As a newly elected official I was excited, optimistic, and ready to change the world. When I gave a presentation to a local civic group in 2002, I talked about taking on the status quo and bringing reform on behalf of the taxpayers. I could point to any number of abuses and the roadmap to mitigate them, thereby reforming government and taking on the “good ol’ boy” politicians. As part of the presentation, I took questions from the audience. I can still recall a question from another recently appointed official who shared my ideals for reform: “How can we tell when we have become just like them?”
In retrospect, with the experience of the past 11 years, I realize just how important that question is. I have observed the effects of power and seen how it can change good people into bad politicians. A new person takes office with a real desire to restore the balance of power to taxpayers … only to transition over time into someone who falls prey to their own selfish ambitions.
It isn’t always easy to know if your elected official has devolved from a reformer to another cog in the big government machine. And worse, you have no idea that you may now be supporting a status quo politician because you remember him/her as well intentioned with fresh ideas. So it helps to have a set of clear indicators.
I would like to share three of these indicators that I wrote about in 2008.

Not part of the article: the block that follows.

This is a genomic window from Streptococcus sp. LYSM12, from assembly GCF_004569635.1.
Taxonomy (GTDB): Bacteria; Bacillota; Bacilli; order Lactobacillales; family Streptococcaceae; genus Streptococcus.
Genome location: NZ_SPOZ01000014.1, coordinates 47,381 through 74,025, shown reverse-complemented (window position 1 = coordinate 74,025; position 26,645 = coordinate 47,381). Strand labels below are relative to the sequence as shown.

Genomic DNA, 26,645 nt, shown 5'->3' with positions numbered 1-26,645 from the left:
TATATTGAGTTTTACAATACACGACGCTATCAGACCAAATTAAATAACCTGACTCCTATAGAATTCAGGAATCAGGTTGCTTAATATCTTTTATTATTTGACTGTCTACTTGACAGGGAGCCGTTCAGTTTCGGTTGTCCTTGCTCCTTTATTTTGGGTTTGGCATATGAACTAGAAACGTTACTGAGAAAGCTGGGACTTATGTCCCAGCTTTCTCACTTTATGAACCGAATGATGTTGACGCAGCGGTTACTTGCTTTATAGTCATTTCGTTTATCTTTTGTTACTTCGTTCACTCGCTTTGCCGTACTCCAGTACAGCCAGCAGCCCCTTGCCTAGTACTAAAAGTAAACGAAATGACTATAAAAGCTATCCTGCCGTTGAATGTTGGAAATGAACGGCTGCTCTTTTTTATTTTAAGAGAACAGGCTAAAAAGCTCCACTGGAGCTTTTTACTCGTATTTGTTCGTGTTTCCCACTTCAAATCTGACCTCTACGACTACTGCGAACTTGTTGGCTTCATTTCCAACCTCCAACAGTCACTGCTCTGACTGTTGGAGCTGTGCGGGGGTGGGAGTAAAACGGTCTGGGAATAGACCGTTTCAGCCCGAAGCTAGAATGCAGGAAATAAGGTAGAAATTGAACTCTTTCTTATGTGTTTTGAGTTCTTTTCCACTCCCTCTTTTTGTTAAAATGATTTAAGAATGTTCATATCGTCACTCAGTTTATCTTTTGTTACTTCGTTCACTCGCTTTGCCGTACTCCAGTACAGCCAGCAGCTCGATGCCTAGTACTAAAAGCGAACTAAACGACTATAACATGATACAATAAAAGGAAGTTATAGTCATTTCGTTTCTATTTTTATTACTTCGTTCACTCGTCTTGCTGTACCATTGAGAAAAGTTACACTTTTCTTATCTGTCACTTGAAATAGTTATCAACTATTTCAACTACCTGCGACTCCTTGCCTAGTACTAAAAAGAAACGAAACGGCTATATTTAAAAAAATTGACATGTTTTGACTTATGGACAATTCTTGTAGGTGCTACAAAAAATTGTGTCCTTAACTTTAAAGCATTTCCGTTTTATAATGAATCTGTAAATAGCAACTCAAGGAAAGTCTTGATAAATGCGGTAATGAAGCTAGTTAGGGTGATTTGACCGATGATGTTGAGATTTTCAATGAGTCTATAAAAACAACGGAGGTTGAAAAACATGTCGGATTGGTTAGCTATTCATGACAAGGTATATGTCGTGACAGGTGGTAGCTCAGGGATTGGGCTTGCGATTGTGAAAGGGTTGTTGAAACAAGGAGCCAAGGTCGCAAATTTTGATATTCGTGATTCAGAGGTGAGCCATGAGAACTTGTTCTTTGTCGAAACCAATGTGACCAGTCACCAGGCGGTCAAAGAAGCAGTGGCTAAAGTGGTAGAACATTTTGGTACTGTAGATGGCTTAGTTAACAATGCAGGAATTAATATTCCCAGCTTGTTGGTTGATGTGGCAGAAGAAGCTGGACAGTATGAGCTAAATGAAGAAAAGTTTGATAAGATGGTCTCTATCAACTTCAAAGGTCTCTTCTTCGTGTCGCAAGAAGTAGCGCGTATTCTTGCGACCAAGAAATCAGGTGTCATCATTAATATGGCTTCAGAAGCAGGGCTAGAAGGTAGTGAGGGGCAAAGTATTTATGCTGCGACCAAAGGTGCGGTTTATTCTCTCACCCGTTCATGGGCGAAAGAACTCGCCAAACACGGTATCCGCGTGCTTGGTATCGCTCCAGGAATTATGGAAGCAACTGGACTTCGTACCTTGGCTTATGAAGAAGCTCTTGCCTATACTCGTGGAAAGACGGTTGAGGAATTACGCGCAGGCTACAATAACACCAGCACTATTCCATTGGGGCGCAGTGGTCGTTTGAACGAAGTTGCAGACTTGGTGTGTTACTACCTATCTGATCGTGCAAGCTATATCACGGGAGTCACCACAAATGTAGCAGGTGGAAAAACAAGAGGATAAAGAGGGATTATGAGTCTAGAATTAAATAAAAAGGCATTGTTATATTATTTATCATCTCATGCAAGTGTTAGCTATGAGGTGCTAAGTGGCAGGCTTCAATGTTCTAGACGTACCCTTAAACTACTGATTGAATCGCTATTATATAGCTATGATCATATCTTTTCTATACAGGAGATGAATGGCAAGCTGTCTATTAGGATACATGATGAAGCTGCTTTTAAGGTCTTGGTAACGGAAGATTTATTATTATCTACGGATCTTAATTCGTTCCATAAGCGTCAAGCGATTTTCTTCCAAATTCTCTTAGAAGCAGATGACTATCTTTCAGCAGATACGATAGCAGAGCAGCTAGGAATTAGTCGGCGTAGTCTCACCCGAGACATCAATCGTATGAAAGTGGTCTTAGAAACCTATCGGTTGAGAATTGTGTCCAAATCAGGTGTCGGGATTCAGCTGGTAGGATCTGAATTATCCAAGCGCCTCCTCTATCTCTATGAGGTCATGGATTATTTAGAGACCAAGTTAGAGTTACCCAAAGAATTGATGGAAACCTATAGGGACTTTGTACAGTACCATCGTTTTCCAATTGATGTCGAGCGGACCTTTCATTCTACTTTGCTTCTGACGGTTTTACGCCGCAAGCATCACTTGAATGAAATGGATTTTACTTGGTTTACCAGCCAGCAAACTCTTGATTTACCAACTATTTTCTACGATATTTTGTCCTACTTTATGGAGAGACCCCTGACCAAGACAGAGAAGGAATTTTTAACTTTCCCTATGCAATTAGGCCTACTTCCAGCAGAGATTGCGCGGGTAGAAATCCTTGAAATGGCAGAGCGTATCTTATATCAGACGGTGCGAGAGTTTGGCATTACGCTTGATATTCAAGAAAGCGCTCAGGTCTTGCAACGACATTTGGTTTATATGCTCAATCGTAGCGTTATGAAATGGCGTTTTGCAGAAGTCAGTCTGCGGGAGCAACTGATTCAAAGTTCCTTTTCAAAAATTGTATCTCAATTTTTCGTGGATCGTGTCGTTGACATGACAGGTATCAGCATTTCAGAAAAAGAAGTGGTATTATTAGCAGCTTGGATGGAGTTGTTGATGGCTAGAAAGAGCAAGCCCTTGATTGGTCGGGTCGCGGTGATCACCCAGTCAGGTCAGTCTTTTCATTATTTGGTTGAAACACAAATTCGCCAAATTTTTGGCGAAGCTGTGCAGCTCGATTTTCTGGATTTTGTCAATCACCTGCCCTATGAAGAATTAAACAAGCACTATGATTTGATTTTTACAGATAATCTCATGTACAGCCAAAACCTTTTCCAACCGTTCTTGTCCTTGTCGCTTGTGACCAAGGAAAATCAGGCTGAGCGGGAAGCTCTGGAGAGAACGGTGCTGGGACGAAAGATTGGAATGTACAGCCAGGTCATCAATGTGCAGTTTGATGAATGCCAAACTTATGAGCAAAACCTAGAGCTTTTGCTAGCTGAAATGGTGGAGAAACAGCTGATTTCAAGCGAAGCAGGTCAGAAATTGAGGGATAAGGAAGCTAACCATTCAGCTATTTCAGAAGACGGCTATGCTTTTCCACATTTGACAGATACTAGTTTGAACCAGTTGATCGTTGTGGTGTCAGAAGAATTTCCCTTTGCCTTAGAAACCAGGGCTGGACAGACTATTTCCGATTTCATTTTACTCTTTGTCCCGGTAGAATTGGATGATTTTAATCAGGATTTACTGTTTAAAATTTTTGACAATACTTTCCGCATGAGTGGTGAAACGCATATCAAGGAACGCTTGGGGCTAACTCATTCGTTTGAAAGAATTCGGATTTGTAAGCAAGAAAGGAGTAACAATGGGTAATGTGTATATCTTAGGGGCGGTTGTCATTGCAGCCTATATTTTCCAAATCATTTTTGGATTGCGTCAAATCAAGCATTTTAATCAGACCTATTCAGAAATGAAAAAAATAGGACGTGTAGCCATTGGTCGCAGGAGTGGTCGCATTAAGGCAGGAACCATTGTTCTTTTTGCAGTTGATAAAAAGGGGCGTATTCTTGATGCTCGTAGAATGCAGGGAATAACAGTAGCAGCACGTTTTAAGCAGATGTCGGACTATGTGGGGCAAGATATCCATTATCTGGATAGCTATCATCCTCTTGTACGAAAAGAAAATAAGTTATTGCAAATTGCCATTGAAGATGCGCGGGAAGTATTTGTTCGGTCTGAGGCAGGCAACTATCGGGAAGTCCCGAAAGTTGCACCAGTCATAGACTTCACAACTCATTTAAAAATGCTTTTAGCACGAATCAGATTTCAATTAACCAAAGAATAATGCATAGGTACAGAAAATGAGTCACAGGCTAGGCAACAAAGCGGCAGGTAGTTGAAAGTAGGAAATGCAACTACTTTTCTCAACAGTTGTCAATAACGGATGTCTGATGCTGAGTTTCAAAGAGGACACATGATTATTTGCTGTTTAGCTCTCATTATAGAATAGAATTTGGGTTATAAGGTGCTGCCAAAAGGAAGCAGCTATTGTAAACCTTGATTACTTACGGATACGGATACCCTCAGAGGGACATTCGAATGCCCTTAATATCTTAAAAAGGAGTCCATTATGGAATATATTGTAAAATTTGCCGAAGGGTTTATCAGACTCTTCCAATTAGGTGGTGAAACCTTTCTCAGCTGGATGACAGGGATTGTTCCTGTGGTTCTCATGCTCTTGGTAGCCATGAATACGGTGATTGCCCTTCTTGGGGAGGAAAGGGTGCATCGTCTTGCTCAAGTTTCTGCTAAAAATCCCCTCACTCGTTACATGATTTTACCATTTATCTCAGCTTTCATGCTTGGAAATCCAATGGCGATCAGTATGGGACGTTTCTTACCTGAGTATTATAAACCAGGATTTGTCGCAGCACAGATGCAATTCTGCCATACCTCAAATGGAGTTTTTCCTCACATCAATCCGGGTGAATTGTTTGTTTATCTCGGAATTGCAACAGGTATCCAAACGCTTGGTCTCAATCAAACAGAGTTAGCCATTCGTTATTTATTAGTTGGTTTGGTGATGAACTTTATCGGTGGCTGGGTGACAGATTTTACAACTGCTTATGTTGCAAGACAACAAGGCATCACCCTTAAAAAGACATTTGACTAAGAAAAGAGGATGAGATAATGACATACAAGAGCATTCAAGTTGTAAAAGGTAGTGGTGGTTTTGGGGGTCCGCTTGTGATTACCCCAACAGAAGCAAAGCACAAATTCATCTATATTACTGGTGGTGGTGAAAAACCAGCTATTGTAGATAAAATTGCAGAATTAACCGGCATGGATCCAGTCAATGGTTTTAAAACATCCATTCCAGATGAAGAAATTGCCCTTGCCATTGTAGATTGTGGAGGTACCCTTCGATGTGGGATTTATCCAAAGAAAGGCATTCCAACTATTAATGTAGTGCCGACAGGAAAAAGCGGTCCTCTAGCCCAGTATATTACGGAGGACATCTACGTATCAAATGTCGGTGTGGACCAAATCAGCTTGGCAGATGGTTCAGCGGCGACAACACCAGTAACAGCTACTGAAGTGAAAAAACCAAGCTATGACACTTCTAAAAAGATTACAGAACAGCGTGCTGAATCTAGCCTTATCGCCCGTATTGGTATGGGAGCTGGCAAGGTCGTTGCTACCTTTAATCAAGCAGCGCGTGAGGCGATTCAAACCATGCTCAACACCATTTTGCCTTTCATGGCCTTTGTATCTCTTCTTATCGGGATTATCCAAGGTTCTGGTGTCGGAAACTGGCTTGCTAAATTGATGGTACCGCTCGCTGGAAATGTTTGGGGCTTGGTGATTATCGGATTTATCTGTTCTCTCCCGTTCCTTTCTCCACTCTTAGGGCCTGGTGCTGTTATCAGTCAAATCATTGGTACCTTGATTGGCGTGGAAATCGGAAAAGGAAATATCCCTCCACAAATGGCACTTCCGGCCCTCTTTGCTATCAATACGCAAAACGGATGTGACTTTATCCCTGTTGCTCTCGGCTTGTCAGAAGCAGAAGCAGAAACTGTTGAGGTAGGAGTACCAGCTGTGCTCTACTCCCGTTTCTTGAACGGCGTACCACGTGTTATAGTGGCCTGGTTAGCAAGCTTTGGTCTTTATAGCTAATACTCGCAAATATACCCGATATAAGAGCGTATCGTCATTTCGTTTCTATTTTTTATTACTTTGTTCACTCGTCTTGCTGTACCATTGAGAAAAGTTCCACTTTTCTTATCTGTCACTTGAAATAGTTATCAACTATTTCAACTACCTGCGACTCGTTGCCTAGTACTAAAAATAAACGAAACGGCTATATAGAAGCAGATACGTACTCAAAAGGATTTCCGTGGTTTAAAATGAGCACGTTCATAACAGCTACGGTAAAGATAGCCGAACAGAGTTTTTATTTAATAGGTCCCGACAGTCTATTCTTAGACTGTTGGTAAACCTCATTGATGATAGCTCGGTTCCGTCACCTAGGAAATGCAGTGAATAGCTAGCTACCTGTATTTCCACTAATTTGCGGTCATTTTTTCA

1. Asking for a tax increase (hd31.org/509).
2. Voting against new or existing transparency policies (hd31.org/510).
3. Voting himself a raise (hd31.org/511).
These indicators reveal the current state of an elected official’s heart. When a politician violates one of these items, you should be on guard. More likely than not, he has changed and should be replaced.
On August 25, 2008, I described the first and most important indicator on the list. Whether he realizes it or not, an elected official waves the white flag of surrender when he asks to raise your taxes. Americans are already heavily taxed at every level of government. Government taxes, fees, fines and associated costs most likely takes over half of your income. Frankly, I have yet to come across a good reason to raise taxes.
In the afore-mentioned article I wrote, “When the need for more funding faces government officials, all too often established politicians choose the easier task of launching a massive public relations campaign to convince people to pay more money, rather than fighting the tougher battle of lowering their own budgets.”
Ironically, this campaign for more taxpayer dollars usually means downplaying the fact that they have already mismanaged your money.
As a taxpayer, I want my elected official to do his job and do it well, without coming to me and asking for more money. When he asks for more taxes, he is admitting he is out of new ideas and is incapable of doing the job for which he was elected. If that’s the case, he needs to step aside and let someone else give it a shot.
Next week I will write about the other two indicators by which you can grade your elected official. And I will add a new item to this checklist.
Thank you for reading this article. Your interest and input are much appreciated. Please do not hesitate to email Jason.Murphey@hd31.org with your thoughts and suggestions.
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